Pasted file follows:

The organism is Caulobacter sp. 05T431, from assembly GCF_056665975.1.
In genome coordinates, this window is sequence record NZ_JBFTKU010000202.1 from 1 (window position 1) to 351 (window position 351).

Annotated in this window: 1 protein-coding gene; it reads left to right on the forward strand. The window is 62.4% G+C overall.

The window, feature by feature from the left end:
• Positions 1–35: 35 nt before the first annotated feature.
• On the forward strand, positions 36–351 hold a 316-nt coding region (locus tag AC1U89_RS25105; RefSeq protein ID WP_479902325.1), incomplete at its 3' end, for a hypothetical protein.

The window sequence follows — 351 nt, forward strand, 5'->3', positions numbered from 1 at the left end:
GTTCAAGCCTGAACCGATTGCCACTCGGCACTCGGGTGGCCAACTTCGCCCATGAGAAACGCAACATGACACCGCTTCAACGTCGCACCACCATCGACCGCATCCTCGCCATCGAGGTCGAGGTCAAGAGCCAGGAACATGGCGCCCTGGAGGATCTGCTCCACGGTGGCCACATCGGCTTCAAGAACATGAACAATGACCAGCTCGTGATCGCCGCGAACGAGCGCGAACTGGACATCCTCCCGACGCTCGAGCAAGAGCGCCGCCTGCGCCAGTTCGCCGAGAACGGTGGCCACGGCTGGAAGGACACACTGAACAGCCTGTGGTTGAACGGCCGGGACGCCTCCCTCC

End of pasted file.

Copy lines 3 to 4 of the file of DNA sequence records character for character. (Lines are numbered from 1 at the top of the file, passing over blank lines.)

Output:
Annotated in this window: 1 protein-coding gene; it reads left to right on the forward strand. The window is 62.4% G+C overall.

The window, feature by feature from the left end: